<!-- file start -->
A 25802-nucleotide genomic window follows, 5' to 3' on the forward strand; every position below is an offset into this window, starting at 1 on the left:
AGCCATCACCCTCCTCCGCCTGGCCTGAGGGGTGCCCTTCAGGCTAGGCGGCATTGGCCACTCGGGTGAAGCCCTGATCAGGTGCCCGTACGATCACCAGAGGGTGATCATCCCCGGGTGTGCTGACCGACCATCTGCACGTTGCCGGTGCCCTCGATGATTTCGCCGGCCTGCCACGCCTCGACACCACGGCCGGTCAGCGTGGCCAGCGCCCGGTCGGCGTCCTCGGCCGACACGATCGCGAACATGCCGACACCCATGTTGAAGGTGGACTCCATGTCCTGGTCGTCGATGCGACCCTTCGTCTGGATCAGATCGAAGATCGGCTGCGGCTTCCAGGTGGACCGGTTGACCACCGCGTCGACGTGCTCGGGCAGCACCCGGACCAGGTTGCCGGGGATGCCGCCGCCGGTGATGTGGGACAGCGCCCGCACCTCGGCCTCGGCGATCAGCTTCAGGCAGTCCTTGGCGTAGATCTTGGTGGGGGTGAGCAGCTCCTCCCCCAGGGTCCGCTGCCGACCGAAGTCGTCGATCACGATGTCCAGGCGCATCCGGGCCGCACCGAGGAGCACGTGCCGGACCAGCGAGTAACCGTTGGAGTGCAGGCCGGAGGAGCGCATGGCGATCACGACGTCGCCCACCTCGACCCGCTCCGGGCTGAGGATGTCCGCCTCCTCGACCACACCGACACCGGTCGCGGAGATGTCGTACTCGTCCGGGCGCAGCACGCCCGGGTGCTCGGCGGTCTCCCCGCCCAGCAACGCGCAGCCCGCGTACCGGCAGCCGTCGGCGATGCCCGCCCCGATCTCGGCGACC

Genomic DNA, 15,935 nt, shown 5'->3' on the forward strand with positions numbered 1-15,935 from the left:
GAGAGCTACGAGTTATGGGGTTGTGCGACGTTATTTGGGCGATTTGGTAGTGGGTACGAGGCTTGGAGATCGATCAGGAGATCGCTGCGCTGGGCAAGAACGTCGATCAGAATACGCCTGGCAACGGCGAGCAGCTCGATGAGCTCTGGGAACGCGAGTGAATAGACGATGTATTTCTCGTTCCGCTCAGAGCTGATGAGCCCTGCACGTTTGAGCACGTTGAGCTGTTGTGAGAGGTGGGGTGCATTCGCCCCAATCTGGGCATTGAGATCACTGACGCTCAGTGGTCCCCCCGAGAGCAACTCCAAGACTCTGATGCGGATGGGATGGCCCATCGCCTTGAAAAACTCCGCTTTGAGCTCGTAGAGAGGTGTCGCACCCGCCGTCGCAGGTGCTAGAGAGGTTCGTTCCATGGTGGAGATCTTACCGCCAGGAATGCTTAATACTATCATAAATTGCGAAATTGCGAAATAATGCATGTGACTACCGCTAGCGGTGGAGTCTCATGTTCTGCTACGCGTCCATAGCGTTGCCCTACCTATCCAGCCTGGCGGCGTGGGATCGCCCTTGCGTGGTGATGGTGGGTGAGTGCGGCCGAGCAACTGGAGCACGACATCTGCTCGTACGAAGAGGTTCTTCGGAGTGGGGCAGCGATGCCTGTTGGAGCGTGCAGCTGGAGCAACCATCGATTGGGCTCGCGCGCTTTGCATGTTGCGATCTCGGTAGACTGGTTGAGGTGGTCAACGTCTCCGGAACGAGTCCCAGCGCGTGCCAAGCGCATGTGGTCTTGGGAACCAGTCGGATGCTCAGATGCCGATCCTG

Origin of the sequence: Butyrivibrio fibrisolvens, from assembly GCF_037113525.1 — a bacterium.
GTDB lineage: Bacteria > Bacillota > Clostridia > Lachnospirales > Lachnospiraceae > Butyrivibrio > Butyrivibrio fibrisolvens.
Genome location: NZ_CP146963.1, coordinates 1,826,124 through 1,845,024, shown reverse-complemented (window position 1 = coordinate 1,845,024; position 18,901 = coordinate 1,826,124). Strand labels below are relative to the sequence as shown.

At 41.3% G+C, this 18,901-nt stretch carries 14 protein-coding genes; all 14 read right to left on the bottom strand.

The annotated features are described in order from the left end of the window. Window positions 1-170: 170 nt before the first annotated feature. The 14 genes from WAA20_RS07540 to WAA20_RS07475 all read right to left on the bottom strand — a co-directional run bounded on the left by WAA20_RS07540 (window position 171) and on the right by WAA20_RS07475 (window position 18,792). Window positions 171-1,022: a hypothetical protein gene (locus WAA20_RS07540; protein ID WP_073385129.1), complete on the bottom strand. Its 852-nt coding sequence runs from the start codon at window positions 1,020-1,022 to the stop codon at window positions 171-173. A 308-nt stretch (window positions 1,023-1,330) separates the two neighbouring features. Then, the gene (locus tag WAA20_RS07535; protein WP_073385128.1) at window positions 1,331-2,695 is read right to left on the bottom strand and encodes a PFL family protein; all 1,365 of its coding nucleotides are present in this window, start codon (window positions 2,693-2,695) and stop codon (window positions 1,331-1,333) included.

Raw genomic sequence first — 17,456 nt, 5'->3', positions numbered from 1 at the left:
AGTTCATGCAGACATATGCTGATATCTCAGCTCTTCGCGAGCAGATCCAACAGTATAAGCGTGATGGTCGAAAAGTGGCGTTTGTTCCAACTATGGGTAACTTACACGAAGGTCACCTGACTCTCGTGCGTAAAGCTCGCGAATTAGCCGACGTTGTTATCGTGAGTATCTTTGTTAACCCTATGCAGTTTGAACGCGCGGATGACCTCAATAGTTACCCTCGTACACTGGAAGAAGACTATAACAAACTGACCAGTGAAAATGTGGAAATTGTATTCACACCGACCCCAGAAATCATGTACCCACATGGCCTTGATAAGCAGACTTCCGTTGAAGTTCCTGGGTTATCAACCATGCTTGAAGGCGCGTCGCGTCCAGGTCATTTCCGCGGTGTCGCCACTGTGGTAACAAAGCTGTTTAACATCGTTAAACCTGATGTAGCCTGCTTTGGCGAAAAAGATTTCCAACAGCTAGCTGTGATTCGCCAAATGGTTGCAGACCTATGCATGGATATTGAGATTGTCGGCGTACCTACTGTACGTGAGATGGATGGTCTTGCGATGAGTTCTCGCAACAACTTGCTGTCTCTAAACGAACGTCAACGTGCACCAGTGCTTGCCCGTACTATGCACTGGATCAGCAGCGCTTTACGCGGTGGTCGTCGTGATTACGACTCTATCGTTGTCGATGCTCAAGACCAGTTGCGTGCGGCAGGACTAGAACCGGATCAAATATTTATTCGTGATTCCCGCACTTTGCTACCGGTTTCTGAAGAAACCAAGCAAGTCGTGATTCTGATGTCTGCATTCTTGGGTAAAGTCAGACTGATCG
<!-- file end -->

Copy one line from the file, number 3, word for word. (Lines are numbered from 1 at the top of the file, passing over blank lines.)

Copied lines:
Genomic DNA, 15,935 nt, shown 5'->3' on the forward strand with positions numbered 1-15,935 from the left: